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First Down: Miami’s Miller tastes great, fantasy filling

Brad Evans
Roto Arcade

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Miller is sleeping on South Beach. (USAT)

Walk into any watering hole on a Friday night and chances are someone is emulating Alex Trebek, peppering friends with generally meaningless questions in an attempt to test their alleged Schwab-like sports knowledge. If you’re a person who typically dons a fine-tailored suit, lily white lip sweater and relishes flexing your trivia chops, this gem is for you:

In terms of total fantasy points scored, where did the Miami Dolphins backfield rank in 2012?

Don’t immediately open another window or look down, cheater. Take a moment. Ponder.

The answer: No. 7, ahead of Baltimore, Tampa and San Francisco, teams often revered for their strong rushing attacks. Shocking, isn’t it?

Though carpetbagger Reggie Bush bolted north for Detroit and Pro Bowl right tackle Jake Long opted to sign a discounted deal with the Rams, the rebranded Flippers could again sport the most underappreciated ground game in the NFL. No surprise its unrivaled starter, Lamar Miller, is hiding in the fantasy shadows, poised to strike.

The former ‘U’ standout is arguably the most undervalued running back in early drafts.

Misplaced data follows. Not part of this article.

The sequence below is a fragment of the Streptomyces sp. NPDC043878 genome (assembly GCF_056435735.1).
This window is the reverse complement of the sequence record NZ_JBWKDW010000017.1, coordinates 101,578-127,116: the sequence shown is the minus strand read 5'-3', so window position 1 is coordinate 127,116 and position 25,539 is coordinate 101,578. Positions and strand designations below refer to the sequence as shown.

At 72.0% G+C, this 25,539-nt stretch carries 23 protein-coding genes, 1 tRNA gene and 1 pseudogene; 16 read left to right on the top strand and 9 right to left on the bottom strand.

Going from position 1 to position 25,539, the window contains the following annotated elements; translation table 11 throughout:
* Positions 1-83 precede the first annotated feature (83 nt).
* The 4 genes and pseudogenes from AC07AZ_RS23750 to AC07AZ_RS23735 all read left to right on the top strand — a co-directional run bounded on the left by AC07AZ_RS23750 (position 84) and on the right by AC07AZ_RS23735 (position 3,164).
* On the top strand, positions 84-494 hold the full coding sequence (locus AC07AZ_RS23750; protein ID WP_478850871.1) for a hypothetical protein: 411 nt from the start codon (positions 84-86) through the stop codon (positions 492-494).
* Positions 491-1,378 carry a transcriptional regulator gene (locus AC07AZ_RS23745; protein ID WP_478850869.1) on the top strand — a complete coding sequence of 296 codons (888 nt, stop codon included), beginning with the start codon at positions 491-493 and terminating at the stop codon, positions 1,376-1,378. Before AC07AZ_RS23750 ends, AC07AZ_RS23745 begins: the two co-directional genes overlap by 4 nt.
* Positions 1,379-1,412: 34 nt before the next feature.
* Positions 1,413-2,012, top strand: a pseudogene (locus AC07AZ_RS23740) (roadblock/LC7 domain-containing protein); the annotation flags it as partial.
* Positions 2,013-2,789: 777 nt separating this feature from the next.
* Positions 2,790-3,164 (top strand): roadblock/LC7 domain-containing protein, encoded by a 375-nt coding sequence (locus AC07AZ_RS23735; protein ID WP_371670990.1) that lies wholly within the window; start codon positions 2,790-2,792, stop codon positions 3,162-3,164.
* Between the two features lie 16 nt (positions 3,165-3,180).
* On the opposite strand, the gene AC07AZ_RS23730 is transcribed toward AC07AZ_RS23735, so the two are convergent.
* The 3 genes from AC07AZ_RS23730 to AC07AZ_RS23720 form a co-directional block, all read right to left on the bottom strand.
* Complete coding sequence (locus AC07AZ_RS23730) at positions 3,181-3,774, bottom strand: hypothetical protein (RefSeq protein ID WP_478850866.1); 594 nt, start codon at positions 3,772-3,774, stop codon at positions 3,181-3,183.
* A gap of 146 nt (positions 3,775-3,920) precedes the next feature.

Here are three reasons that explain why:

Skill set. Taken in the fourth round of last year's NFL draft, he's drawn several comparisons to another former Hurricane, Clinton Portis. Slippery, fast around the edge, blessed with excellent vision and ultra-versatile, he flashed glimpses of All-Pro potential over limited work in his rookie campaign, averaging an impressive 4.9 yards per carry. Granted his load was significantly lighter, but his 11.7 missed tackle percentage was nearly identical to Frank Gore's (11.6) and higher than brand names Arian Foster (8.3), Matt Forte (8.8) and Ray Rice (7.7). Equally eye-popping, his 33.6 breakaway percentage (four runs of 15-plus yards) checked in at No. 15 among RBs with at least 50 carries according to Pro Football Focus.

The guy not only can hit the juke button, he's capable of serving would-be tacklers a sod sandwich. Overall, he's a fantastic match for Joe Philbin's West Coast brand who will see plenty of work regardless of in-game situation.

Pole position. As reported by NFL.com earlier this month, Miller lacks meaningful competition. Daniel Thomas is a plodder who's offered consistency in only one facet of the game, torching dumpsters. He's a tepid interior runner who struggles pushing the pile. The backup may poach occasional goal-line touches – he doubled Bush in carries inside the 10 last year (16-to-8) – but he's hardly a threat. Keeping that in mind, it's conceivable Miller totes at least 270 touches. In this timeshare age, three-down backs are rare. Volume talks.

Mike Wallace. Compared to 2011, the Miami rushing attack wielded a dull sword a season ago. With a first-year QB under center and arguably the league's least-exciting receiving corps (Brian Hartline, Davone Bess and Anthony Fasano), defenses often keyed on the run, which explains why Bush's yards per carry declined from 5.0 to 4.3. Bringing aboard one of pro football's speediest downfield weapons enhances the pass game greatly.